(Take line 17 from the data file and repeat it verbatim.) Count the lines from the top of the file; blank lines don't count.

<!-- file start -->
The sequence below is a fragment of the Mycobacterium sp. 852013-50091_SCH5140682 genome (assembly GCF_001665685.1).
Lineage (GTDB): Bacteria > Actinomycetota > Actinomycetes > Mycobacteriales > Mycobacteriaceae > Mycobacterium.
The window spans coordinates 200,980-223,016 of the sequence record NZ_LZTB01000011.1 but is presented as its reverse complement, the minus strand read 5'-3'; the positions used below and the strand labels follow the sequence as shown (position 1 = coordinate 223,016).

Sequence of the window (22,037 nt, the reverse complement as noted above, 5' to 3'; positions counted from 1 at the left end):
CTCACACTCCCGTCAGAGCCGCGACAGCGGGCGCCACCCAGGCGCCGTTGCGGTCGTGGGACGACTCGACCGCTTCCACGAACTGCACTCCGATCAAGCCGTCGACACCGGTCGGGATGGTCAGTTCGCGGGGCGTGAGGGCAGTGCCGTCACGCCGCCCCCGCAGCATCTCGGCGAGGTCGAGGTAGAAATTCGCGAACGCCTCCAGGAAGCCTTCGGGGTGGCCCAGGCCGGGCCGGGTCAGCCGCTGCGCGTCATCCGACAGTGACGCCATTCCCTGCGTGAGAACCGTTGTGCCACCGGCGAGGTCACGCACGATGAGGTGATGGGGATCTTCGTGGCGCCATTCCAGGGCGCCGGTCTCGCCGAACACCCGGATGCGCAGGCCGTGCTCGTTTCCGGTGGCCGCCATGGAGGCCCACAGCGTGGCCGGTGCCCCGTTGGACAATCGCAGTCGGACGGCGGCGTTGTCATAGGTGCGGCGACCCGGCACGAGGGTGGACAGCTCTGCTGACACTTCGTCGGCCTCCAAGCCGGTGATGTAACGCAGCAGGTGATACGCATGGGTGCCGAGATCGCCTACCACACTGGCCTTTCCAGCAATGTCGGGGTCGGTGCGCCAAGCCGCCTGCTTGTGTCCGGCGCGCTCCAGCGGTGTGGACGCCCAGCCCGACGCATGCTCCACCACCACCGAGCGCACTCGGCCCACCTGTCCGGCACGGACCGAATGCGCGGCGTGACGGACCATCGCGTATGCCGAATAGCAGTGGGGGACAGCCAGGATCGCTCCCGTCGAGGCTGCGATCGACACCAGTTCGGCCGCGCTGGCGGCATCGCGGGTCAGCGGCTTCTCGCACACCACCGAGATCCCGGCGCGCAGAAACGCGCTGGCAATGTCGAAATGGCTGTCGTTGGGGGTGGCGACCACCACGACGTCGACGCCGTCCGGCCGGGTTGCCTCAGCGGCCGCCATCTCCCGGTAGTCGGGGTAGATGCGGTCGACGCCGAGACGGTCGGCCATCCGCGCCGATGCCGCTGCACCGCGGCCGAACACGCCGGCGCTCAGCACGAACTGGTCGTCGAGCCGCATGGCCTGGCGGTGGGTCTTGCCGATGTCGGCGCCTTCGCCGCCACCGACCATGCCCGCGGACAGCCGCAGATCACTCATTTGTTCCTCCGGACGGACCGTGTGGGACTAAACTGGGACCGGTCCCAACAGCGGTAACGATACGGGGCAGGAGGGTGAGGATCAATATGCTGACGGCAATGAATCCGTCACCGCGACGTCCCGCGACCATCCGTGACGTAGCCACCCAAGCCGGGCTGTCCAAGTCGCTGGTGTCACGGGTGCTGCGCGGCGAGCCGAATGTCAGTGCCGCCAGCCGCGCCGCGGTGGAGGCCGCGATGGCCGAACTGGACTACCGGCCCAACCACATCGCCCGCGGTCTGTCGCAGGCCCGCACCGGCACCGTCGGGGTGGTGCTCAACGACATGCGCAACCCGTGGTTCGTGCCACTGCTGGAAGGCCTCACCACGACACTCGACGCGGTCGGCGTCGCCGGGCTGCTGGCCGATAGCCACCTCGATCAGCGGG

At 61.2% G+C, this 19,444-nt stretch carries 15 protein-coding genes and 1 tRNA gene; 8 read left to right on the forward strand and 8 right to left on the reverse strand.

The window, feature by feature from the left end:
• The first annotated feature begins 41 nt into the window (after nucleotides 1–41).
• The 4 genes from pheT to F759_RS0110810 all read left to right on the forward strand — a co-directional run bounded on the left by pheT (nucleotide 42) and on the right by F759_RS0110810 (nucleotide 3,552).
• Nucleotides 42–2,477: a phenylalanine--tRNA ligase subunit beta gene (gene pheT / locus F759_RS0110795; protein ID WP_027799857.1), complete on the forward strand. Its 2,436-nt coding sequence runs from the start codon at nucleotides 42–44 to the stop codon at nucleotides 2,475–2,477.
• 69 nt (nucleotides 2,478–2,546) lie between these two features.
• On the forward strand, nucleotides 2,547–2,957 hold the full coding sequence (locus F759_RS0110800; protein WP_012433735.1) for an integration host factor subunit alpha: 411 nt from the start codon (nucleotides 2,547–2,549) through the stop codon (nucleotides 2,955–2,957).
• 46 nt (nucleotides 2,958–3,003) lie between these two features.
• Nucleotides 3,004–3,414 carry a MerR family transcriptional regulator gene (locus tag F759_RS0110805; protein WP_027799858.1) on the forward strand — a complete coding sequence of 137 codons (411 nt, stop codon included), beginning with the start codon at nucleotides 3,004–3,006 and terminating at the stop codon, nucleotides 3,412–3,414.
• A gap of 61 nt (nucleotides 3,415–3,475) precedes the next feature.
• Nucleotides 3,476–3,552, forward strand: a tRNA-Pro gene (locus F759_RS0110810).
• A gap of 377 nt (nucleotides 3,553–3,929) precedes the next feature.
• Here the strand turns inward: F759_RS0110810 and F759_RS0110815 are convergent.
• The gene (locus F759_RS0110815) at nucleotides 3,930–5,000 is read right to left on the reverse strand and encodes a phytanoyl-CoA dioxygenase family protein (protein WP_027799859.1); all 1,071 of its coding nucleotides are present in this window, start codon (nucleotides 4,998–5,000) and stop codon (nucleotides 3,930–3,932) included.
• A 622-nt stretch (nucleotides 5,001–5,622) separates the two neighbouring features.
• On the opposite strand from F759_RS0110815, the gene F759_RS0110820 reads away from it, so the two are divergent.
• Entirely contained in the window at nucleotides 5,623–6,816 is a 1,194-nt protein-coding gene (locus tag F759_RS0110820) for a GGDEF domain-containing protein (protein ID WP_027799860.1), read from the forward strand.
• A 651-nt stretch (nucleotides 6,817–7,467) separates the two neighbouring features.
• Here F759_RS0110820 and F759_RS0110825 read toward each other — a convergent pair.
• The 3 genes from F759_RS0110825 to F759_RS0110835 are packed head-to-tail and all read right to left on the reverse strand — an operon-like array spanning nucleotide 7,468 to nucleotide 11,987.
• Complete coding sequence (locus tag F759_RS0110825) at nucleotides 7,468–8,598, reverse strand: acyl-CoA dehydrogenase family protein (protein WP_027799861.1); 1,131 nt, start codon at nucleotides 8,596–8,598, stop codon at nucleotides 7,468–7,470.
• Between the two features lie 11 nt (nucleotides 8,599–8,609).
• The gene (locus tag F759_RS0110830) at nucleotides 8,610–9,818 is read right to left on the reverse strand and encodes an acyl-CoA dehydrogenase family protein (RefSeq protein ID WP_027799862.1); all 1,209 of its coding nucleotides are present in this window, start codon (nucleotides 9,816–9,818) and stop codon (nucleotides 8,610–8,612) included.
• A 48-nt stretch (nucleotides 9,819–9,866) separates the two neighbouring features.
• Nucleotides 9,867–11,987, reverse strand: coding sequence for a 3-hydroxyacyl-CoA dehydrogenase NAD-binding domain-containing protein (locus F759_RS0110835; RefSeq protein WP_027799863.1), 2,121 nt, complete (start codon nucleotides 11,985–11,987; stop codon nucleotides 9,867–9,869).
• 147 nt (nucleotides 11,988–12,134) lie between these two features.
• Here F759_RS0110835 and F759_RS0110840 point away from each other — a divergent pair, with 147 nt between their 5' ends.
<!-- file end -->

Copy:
• A gap of 377 nt (nucleotides 3,553–3,929) precedes the next feature.